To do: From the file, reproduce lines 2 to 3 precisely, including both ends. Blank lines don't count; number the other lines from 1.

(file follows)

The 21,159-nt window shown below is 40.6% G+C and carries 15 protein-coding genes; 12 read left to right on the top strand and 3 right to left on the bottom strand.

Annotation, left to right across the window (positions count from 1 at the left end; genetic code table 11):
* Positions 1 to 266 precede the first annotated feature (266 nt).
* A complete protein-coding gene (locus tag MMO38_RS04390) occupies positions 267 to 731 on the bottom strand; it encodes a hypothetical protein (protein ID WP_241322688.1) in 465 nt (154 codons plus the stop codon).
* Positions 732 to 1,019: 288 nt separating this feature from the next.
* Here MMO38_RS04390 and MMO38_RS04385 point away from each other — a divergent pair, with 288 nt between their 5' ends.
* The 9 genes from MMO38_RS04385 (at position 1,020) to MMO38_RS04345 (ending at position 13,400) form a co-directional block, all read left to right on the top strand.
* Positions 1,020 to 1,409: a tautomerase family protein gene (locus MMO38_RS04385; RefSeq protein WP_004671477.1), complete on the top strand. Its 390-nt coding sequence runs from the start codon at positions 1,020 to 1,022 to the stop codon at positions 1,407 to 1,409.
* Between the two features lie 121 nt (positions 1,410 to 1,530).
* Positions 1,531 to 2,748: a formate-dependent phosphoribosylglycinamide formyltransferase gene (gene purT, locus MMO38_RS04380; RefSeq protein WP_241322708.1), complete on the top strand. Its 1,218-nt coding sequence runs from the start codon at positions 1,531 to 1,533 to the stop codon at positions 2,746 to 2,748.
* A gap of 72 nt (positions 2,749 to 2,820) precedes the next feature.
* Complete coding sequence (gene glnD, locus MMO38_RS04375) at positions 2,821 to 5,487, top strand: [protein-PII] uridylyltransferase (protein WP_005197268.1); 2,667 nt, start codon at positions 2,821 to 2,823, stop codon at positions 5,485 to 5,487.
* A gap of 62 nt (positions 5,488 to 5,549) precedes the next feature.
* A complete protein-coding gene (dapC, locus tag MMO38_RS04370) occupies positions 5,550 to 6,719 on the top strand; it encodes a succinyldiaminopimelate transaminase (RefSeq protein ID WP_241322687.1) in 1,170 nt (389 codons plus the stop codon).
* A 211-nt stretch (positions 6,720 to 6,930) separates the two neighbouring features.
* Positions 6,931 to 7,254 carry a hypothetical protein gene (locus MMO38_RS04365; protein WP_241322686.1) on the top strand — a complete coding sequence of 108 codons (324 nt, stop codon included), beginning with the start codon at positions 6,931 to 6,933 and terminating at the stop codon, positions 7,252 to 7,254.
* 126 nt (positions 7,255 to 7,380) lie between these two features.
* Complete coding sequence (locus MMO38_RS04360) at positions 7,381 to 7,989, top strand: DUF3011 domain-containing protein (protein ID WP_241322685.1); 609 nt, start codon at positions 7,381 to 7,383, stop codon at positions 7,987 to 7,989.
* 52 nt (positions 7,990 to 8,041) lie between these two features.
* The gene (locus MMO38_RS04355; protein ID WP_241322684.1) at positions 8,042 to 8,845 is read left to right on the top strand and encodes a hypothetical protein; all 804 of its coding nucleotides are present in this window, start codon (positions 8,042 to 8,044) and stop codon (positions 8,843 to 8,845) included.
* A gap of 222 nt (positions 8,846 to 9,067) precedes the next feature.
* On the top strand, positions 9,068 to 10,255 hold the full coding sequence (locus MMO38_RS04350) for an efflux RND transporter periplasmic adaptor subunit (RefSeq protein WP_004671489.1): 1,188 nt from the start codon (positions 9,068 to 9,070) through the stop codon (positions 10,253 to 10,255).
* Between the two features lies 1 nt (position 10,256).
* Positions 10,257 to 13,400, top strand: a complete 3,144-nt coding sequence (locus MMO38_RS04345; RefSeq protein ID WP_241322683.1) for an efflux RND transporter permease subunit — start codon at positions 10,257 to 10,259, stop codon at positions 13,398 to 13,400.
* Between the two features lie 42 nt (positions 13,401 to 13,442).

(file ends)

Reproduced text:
Annotation, left to right across the window (positions count from 1 at the left end; genetic code table 11):
* Positions 1 to 266 precede the first annotated feature (266 nt).